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On July 16, delegates to a special convention of the Antiochian Orthodox Christian Archdiocese of North America met in Pittsburgh to adopt a constitution that will usher in a new era of self-rule. Those who find the workings of the Orthodox Church already Byzantine will be further confused by this action. Is it an act of rebellion, as if the Catholic Church in Ireland broke away from Rome?

No. It's actually a movement toward unity. The Orthodox Church has a less-centralized form of government than the Roman Catholic Church does. In Orthodoxy each nation is expected to have its own self-governing administration, while all honor the Patriarch of Constantinople as a spiritual leader. So in Romania there is a Romanian Orthodox Church; in Greece, a Greek Orthodox Church; in Russia, a Russian Orthodox Church.

So what are these Romanian, Greek, and a dozen other Orthodox churches doing here? Why don't we have an American Orthodox Church instead? The short answer is: the Bolshevik Revolution.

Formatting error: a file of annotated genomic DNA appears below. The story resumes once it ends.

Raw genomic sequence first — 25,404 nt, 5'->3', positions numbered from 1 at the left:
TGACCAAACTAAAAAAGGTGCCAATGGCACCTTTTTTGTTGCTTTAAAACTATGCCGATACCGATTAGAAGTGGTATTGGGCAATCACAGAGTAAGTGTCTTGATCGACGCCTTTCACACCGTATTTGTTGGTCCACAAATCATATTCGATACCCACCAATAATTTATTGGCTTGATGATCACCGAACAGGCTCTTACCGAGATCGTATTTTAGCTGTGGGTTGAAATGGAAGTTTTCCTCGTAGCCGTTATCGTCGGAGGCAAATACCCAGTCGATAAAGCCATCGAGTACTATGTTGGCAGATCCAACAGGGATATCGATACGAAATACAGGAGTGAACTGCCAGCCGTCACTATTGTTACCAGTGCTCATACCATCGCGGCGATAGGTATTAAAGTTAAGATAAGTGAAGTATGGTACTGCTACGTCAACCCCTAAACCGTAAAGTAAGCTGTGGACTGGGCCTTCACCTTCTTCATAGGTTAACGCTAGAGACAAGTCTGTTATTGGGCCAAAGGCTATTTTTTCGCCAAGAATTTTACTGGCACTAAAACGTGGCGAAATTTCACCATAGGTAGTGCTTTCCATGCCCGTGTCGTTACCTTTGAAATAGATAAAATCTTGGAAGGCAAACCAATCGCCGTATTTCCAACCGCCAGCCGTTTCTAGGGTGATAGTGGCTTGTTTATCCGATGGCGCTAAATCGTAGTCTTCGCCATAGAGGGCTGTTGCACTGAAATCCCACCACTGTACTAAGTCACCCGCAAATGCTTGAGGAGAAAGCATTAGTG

In 1794 Russian monks crossed the Bering Strait, bringing Christianity to the northwest corner of the North American continent. (The monks' letters express joy that the Gospel is being received by "the Americans," by which they mean Inuit, Aleut, and other Alaska natives.) The Orthodox mission spread south along the California coast, and in theory would have continued east until it covered the continent. The Russian church would have guided Americans toward self-rule, until a full-grown American Orthodox Church was ready to stand on her own feet.

But the revolution that toppled Russian government in 1917 disrupted communication between mother and daughter church. At the same time, immigrants from traditionally Orthodox nations in Eastern Europe ...

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July 2004

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